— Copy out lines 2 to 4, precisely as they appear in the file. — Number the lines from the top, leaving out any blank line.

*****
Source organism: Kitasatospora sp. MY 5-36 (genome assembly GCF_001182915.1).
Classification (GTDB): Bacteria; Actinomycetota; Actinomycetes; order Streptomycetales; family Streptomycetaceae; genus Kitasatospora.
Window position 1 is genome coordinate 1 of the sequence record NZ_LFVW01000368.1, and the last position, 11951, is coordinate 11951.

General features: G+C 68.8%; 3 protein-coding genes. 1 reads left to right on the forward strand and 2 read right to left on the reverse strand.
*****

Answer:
Classification (GTDB): Bacteria; Actinomycetota; Actinomycetes; order Streptomycetales; family Streptomycetaceae; genus Kitasatospora.
Window position 1 is genome coordinate 1 of the sequence record NZ_LFVW01000368.1, and the last position, 11951, is coordinate 11951.

General features: G+C 68.8%; 3 protein-coding genes. 1 reads left to right on the forward strand and 2 read right to left on the reverse strand.